UK Economic Growth Looks Good – But Procurement Should Prepare for Inflation

Remember the predictions of doom, decline and plagues of cockroaches for the UK economy if we voted to leave the EU? There was more previous-word-eating from the Bank of England last week when the forecast for economic growth in 2017 was raised to a pretty healthy 2%.

The good old British consumer is maxing out on their credit cards and upping the mortgage to fund current spending, whilst anyone who spends time in London must feel that the hordes of tourists getting in the way are contributing something to the positive outlook.

However, the fact is we have not actually left the EU yet or even triggered the process. So it is too early to say really whether this will all change, once the real exit gets into gear. There is certainly some nervousness around, with a view that large corporates will start making investment decisions that don’t favour the UK. On the other hand, where else would you invest at the moment? Much of the EU looks pretty unstable – politically, economically (Greece back in the headlines) and socially, and the reaction of major firms, particularly the IT giants, to President Trump’s immigration actions suggests not all businesses are going to rush to invest in the US just now.

So maybe the UK isn’t too badly placed, notwithstanding Brexit. However, this is a period of uncertainty, and as we’ve said before, procurement and supply chain executives need to be looking hard at risk issues and contributing to wider organisational debate around investment and planning decisions.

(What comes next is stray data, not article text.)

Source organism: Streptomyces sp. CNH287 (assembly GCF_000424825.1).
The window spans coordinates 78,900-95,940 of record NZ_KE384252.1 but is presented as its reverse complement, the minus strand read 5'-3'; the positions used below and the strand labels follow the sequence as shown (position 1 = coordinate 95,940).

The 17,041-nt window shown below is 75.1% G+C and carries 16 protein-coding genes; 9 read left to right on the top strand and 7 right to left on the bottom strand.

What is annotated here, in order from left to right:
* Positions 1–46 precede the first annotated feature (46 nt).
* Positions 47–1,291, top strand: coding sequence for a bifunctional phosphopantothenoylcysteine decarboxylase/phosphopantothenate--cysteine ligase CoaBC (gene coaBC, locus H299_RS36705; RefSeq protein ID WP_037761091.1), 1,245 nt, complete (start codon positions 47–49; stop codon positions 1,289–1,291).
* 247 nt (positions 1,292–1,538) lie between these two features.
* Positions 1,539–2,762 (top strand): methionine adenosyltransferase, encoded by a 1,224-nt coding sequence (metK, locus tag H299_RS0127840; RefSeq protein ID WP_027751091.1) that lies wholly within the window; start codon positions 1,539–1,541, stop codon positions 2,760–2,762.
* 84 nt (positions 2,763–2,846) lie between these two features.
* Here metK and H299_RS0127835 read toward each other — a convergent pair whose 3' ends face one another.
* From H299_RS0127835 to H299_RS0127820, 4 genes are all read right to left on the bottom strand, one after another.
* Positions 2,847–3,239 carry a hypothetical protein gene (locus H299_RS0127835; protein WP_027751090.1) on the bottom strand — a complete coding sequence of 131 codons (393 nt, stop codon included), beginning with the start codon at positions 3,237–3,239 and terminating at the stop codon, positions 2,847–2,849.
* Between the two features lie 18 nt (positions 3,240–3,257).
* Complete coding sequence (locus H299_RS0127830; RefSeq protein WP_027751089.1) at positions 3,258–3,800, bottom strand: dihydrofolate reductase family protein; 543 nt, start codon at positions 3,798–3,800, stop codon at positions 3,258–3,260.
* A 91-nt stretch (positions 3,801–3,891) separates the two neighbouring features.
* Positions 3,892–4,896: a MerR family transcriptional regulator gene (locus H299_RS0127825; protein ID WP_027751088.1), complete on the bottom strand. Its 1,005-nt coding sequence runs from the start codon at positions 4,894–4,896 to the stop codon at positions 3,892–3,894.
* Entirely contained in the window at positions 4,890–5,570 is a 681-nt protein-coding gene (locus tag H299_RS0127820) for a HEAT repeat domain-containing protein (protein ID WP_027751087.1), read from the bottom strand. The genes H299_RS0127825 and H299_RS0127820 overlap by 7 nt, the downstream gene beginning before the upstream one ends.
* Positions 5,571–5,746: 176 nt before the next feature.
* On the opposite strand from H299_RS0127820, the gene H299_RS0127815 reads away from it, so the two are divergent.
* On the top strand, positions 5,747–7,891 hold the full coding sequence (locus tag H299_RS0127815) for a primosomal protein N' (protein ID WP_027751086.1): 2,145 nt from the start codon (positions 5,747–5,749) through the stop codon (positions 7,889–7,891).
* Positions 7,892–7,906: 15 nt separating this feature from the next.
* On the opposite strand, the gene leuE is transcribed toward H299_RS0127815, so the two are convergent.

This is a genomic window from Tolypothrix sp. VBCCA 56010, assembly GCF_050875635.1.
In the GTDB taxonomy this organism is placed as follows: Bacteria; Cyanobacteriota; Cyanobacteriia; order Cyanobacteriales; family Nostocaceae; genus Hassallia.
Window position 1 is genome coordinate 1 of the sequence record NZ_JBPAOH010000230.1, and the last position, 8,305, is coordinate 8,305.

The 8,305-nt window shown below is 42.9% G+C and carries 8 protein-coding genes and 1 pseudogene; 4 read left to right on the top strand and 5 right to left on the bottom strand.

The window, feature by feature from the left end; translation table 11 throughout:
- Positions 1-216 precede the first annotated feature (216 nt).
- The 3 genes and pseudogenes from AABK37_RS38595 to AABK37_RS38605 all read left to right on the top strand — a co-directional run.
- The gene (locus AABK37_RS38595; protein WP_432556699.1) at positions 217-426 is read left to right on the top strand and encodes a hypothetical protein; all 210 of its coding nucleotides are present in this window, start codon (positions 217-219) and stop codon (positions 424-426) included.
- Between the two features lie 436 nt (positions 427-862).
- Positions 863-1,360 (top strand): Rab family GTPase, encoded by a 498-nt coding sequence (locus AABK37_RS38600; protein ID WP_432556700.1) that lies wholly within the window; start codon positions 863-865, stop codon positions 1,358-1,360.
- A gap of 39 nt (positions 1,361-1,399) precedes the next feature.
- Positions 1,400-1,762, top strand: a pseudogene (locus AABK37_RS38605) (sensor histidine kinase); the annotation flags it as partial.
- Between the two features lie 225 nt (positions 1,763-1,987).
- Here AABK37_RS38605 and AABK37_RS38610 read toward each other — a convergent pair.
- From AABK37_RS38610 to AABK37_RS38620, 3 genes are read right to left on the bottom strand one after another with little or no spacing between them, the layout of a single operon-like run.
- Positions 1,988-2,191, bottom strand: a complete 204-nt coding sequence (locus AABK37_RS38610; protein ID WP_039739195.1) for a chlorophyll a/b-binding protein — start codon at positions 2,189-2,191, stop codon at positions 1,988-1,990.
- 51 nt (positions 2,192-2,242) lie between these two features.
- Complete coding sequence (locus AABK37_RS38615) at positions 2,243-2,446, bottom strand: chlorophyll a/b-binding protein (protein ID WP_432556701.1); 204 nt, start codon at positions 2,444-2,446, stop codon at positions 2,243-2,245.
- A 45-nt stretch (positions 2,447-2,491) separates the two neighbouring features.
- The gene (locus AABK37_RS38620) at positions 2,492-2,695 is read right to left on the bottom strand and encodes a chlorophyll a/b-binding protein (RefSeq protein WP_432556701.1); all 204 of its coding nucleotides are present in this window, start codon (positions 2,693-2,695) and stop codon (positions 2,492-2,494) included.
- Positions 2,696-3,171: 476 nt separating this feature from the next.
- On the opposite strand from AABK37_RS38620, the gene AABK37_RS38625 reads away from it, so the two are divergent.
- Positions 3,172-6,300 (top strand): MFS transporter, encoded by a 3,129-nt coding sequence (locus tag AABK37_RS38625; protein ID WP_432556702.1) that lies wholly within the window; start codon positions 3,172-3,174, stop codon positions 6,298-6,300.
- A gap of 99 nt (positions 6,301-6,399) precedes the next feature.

One thing for certain in the UK at least – inflation is back. Now it is all relative; my peers were reminiscing about very early days at Mars at the recent alumni dinner, remembering years when we got pay rises of 15% or 20%. Yes, but that was just to keep up with retail price inflation!  The inflation  outlook for 2017 is 2.7% - not in the same league as those days, but more than we have been used to for some time, as we have had three years at 1% or less.

So in preparation for those suppliers coming through the door with worried expressions and proposals to increase prices, here are the three key steps procurement can take to be prepared for such discussions:

  1. Understand the cost drivers behind the goods or services you are buying. Even if that tells you the supplier does have a good case, it is better to understand that from a negotiation point of view. The percentage of the product’s cost base actually impacted by the fall of sterling, for instance, is a key point.


  1. Think about your BATNA and know what alternatives you might have if a particular product is getting more expensive. Can you switch suppliers? Substitute a lower-priced product to maintain (or even reduce) costs if price increases are inevitable? We should always be looking to improve value, but if prices are going to be somewhat more volatile, that makes it a particularly good time to be looking at these options.


  1. Negotiate, of course. Know your BATNA, strengthen it where possible, and be strong with suppliers. We might accept that the supplier is under cost pressure - but what are they doing about it? They should be taking action to address the cost base. And if I had Reckitt Benkiser in as a supplier, I might point out that their CEO was paid £23 million last year, so hard for them to claim too much financial hardship! (There are many other parallels).


Indeed, we might argue that procurement is more challenging but also more fun in an environment where a bit if inflation gets into the system. For those of us brought up in the day when suppliers regularly came in looking for 5, 10 or 20% price increases, it certainly adds a bit of excitement to the negotiations! But as always, “be prepared” is the key recommendation.

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